For this test, I'm reading the slides over and over again. It worked well in undergrad, but I also read the textbooks which I can't budget time for now. I'm finding this helps tremendously.

Can you guys help me out? I really want to get my grades up. What are your studying techniques/resources? I'm currently studying for biochem, cell, bio, and embryo for my test on Monday. Biochem is a struggle for me, and I have a test every week and would like tips. Everything is so fast paced and overwhelming.
Make anki as you go through each lecture. Generally i made 20 to 40 cards per lecture. Study the deck immediately after creating it...this is important. Keep up with the anki schedule and you'll be fine.
 

IslandStyle808

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I got a 67 on my first test because I spent too much time making anki cards (had close to a 1000) and never got a chance to go through them. I never used anki before, and I copied every line and pictures from the slides. Bottom line, it was a gigantic waste of time and I don't know how to use anki.

For this test, I'm reading the slides over and over again. It worked well in undergrad, but I also read the textbooks which I can't budget time for now. I'm finding this helps tremendously.

Can you guys help me out? I really want to get my grades up. What are your studying techniques/resources? I'm currently studying for biochem, cell, bio, and embryo for my test on Monday. Biochem is a struggle for me, and I have a test every week and would like tips. Everything is so fast paced and overwhelming.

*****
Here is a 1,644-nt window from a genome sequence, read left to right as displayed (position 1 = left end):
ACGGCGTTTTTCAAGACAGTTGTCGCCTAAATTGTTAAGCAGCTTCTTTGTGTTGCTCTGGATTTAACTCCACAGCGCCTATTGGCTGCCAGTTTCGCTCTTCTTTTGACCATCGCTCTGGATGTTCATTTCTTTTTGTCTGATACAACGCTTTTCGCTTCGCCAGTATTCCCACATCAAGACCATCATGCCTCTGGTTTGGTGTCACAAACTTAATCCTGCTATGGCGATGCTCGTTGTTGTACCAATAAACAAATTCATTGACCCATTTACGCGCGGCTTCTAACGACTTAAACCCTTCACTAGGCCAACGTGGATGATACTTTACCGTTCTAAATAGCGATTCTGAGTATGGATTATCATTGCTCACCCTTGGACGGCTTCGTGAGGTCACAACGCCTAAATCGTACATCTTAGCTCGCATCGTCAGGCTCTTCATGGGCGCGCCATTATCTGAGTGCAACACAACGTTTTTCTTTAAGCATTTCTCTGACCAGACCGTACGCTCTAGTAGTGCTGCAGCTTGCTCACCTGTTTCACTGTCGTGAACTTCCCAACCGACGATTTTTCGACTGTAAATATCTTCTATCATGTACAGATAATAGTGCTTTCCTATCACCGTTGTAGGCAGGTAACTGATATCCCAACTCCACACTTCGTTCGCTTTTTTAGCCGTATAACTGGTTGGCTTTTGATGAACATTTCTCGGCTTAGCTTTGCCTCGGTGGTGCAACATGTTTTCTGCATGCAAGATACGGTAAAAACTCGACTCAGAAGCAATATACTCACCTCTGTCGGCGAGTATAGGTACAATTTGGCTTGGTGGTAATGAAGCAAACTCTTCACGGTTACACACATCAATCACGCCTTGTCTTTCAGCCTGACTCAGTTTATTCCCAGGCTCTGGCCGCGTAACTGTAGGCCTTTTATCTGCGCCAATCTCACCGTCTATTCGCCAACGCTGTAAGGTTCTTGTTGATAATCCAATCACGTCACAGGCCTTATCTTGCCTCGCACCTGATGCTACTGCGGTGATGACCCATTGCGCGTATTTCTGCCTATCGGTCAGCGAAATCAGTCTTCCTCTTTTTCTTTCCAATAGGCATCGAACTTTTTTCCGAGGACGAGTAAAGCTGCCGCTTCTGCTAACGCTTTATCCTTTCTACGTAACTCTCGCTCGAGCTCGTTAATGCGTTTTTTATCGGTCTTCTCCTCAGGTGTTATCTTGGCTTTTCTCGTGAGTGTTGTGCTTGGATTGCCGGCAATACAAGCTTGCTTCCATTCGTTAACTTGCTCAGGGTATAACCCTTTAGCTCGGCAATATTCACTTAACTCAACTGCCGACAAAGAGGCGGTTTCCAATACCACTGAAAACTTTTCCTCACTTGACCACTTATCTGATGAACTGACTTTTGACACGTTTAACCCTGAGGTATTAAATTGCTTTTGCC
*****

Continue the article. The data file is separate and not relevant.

If you are making a 1000 cards at are all 1st order, you will crash and burn (yes referring to you cloze deletion people).

If you want to give anki a go again, I suggest going this route. Try making those cards into higher order questions , like 2nd or 3rd order. You will notice that your professors are making questions in higher orders. So think about how they would ask the questions, then try to make them similar. Unfortunately your anki cards won't cover everything, but by doing them in 2nd or 3rd order will definitely cut down a lot of things to remember. As a learning specialist said to me, if you are having a hard time making them into higher orders, this will tell you that you are having a hard time with the material. So you will need to take note and go over it again at a later time.

I would probably make 8-10 questions per lecture hour and was amazed at how some of those questions generated actually were similar to the ones on my exam! So try this route instead and don't go hog wild making a ton of cards, just make a few and higher order. By making them higher order when you can, you will focus on the important stuff, know what you are weak at, and hopefully do better on your exams.
 

Scrubs101